Magnesium deficiency can cause numerous psychological changes, including depression. The symptoms of magnesium deficiency are nonspecific and include poor attention, memory loss, fear, restlessness, insomnia, tics, cramps and dizziness.20 Plasma magnesium levels have been found to be significantly lower in depressed patients than in controls.21 These levels increased significantly after recovery. In a study of more than 200 patients with depression and/or chronic pain, 75 percent had white blood cell magnesium levels below normal.22 In many of these patients, intravenous magnesium administration led to rapid resolution of symptoms. Muscle pain responded most frequently, but depression also improved.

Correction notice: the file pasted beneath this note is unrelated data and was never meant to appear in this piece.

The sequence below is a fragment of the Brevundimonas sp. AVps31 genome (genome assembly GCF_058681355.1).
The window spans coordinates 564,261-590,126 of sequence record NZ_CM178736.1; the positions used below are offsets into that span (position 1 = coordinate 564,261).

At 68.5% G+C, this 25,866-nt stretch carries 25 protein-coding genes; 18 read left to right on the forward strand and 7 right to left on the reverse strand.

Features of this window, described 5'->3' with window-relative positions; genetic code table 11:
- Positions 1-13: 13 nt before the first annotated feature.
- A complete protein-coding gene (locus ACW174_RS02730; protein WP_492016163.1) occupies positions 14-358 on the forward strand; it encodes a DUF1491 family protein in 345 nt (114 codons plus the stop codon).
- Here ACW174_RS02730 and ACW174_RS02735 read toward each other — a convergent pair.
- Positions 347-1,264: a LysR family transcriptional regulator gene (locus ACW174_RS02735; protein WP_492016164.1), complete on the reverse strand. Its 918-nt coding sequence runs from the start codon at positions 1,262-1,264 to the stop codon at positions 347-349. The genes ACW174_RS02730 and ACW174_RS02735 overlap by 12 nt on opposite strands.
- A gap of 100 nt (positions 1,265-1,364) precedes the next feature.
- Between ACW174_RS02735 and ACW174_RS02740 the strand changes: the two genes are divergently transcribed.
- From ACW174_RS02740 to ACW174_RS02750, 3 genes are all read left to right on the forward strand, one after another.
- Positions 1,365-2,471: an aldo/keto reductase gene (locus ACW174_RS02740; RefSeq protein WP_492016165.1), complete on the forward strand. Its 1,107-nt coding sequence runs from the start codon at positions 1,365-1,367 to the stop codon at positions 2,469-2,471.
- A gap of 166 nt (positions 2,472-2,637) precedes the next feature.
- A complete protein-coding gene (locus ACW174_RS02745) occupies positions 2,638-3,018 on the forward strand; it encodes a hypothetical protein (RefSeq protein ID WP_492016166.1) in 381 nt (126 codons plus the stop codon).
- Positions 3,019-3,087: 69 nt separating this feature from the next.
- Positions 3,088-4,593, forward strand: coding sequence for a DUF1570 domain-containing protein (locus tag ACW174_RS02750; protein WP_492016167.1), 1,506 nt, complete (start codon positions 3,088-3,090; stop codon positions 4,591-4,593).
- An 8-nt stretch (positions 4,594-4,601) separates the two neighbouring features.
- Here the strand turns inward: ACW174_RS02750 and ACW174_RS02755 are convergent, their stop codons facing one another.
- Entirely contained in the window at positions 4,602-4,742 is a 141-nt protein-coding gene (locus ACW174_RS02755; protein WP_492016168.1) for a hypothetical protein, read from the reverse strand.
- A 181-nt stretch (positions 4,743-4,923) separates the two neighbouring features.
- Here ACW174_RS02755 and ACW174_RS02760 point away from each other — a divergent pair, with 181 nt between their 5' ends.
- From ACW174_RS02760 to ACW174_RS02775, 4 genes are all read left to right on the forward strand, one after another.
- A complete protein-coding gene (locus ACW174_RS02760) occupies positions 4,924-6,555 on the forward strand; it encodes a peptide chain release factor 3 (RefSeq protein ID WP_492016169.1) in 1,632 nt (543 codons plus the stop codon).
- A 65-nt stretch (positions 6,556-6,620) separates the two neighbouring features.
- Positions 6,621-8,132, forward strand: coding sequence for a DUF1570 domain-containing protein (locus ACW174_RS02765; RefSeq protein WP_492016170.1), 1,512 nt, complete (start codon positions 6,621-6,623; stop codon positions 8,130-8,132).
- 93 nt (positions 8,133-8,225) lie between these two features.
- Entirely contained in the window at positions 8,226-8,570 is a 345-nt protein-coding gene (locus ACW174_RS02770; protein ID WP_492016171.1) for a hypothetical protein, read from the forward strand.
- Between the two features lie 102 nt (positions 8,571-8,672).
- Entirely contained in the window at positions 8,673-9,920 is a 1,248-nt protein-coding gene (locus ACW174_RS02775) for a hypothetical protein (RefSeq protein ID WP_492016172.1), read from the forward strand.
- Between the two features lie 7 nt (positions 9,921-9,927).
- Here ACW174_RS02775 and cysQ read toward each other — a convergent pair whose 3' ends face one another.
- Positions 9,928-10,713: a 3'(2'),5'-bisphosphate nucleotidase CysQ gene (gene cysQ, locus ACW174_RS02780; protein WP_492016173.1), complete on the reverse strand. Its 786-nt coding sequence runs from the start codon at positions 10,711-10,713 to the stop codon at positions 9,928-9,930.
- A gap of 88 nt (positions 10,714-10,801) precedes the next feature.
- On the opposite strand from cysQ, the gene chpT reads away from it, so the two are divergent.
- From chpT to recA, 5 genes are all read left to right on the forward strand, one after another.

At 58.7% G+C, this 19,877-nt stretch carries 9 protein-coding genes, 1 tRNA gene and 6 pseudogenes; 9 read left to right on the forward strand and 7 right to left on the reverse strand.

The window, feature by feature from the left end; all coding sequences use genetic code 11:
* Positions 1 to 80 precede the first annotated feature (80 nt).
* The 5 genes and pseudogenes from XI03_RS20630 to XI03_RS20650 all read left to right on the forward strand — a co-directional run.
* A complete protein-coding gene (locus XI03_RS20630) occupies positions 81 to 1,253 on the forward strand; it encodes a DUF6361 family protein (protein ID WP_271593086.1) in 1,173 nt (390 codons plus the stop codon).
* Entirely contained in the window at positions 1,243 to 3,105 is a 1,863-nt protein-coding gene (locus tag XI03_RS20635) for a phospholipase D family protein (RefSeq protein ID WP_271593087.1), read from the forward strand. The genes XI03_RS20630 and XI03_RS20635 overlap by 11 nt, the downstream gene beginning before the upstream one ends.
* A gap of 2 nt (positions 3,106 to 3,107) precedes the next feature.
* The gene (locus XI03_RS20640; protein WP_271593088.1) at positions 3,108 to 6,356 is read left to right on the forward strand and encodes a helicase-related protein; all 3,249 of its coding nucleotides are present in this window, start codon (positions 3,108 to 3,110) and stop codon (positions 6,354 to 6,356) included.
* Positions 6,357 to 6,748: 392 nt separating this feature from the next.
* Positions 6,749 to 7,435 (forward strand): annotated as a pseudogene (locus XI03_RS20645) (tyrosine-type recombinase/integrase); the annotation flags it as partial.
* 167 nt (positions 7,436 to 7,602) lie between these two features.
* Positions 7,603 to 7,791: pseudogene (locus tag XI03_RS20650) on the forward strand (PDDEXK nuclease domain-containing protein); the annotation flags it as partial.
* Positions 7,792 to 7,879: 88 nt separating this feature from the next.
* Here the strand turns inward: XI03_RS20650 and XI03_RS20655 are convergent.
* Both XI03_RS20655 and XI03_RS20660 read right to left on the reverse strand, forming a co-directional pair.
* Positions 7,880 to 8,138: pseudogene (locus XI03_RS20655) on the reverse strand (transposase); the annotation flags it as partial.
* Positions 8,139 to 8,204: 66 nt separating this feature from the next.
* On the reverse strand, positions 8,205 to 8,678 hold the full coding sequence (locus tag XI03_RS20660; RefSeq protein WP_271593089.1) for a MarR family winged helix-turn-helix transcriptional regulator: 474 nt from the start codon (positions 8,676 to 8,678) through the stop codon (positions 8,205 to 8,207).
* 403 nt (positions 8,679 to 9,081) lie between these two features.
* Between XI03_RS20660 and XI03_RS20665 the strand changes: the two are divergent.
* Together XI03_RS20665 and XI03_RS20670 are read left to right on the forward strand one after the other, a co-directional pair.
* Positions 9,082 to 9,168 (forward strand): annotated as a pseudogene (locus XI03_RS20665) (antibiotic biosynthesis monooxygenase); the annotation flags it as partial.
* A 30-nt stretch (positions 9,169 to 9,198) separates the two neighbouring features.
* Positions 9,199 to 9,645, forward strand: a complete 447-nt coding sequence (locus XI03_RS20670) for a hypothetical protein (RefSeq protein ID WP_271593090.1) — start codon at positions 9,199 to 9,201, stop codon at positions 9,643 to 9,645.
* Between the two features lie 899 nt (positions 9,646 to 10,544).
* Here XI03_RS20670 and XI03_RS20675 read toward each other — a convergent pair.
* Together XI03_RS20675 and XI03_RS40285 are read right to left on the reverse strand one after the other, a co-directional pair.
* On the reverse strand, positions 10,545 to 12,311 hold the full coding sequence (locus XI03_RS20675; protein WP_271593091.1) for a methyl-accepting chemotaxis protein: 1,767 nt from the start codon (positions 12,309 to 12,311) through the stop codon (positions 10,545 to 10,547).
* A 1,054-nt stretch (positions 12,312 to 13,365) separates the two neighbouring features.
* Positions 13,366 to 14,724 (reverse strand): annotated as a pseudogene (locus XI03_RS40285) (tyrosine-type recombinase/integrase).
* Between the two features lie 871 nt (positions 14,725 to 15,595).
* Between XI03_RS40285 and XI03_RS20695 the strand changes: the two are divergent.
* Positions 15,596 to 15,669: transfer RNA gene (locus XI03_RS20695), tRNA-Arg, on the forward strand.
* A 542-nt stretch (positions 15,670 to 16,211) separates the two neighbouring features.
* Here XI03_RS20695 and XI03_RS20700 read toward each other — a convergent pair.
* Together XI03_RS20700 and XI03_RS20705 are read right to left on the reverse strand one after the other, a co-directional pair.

Magnesium has also been used to treat premenstrual mood changes. In a double-blind trial, 32 women with premenstrual syndrome were randomly assigned to receive 360 mg/day of magnesium or placebo for two months.23 The treatments were given daily from day 15 of the menstrual cycle until the onset of menstruation. Magnesium was significantly more effective than placebo in relieving premenstrual symptoms related to mood changes.
These studies suggest that magnesium deficiency may be a factor in some cases of depression. Dietary surveys have shown that many Americans fail to achieve the Recommended Dietary Allowance for magnesium.24,25 As a result, subtle magnesium deficiency may be common in the United States. A nutritional supplement that contains 200?copy;400 mg/day of magnesium may therefore improve mood in some patients with depression.
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